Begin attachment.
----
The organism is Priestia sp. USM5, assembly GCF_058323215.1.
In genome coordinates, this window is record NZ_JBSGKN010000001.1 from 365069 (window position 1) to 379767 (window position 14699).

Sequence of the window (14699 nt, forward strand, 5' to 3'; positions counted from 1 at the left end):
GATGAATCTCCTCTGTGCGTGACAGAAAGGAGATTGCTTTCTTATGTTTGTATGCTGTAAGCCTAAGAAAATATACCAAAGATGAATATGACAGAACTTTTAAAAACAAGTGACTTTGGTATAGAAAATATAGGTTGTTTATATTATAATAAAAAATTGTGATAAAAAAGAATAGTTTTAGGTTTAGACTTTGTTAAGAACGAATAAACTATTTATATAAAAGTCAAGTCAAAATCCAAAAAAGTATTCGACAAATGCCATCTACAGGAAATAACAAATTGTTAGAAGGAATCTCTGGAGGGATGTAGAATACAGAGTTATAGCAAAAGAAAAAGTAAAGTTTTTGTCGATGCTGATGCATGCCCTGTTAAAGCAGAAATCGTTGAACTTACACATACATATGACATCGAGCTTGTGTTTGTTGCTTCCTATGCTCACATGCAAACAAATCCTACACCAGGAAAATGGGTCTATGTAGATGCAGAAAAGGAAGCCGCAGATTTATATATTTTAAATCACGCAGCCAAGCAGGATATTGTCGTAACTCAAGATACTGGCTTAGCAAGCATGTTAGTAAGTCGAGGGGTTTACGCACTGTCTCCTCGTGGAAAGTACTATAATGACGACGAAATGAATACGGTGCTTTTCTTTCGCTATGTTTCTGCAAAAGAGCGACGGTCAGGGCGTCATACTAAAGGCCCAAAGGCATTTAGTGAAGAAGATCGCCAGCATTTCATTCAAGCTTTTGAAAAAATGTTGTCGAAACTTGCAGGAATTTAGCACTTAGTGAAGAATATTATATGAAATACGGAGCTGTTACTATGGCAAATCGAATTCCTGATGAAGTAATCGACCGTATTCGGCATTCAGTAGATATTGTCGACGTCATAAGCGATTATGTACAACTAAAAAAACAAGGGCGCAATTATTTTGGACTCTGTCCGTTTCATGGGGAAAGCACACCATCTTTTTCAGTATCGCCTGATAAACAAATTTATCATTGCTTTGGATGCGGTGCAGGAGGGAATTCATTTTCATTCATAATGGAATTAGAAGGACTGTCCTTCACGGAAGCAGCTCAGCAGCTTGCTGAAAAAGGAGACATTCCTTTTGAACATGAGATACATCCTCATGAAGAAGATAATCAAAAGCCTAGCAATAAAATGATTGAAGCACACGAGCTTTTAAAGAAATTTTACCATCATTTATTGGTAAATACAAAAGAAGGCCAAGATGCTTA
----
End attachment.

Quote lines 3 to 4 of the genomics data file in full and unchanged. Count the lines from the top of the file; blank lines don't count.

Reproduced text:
Sequence of the window (14699 nt, forward strand, 5' to 3'; positions counted from 1 at the left end):
GATGAATCTCCTCTGTGCGTGACAGAAAGGAGATTGCTTTCTTATGTTTGTATGCTGTAAGCCTAAGAAAATATACCAAAGATGAATATGACAGAACTTTTAAAAACAAGTGACTTTGGTATAGAAAATATAGGTTGTTTATATTATAATAAAAAATTGTGATAAAAAAGAATAGTTTTAGGTTTAGACTTTGTTAAGAACGAATAAACTATTTATATAAAAGTCAAGTCAAAATCCAAAAAAGTATTCGACAAATGCCATCTACAGGAAATAACAAATTGTTAGAAGGAATCTCTGGAGGGATGTAGAATACAGAGTTATAGCAAAAGAAAAAGTAAAGTTTTTGTCGATGCTGATGCATGCCCTGTTAAAGCAGAAATCGTTGAACTTACACATACATATGACATCGAGCTTGTGTTTGTTGCTTCCTATGCTCACATGCAAACAAATCCTACACCAGGAAAATGGGTCTATGTAGATGCAGAAAAGGAAGCCGCAGATTTATATATTTTAAATCACGCAGCCAAGCAGGATATTGTCGTAACTCAAGATACTGGCTTAGCAAGCATGTTAGTAAGTCGAGGGGTTTACGCACTGTCTCCTCGTGGAAAGTACTATAATGACGACGAAATGAATACGGTGCTTTTCTTTCGCTATGTTTCTGCAAAAGAGCGACGGTCAGGGCGTCATACTAAAGGCCCAAAGGCATTTAGTGAAGAAGATCGCCAGCATTTCATTCAAGCTTTTGAAAAAATGTTGTCGAAACTTGCAGGAATTTAGCACTTAGTGAAGAATATTATATGAAATACGGAGCTGTTACTATGGCAAATCGAATTCCTGATGAAGTAATCGACCGTATTCGGCATTCAGTAGATATTGTCGACGTCATAAGCGATTATGTACAACTAAAAAAACAAGGGCGCAATTATTTTGGACTCTGTCCGTTTCATGGGGAAAGCACACCATCTTTTTCAGTATCGCCTGATAAACAAATTTATCATTGCTTTGGATGCGGTGCAGGAGGGAATTCATTTTCATTCATAATGGAATTAGAAGGACTGTCCTTCACGGAAGCAGCTCAGCAGCTTGCTGAAAAAGGAGACATTCCTTTTGAACATGAGATACATCCTCATGAAGAAGATAATCAAAAGCCTAGCAATAAAATGATTGAAGCACACGAGCTTTTAAAGAAATTTTACCATCATTTATTGGTAAATACAAAAGAAGGCCAAGATGCTTA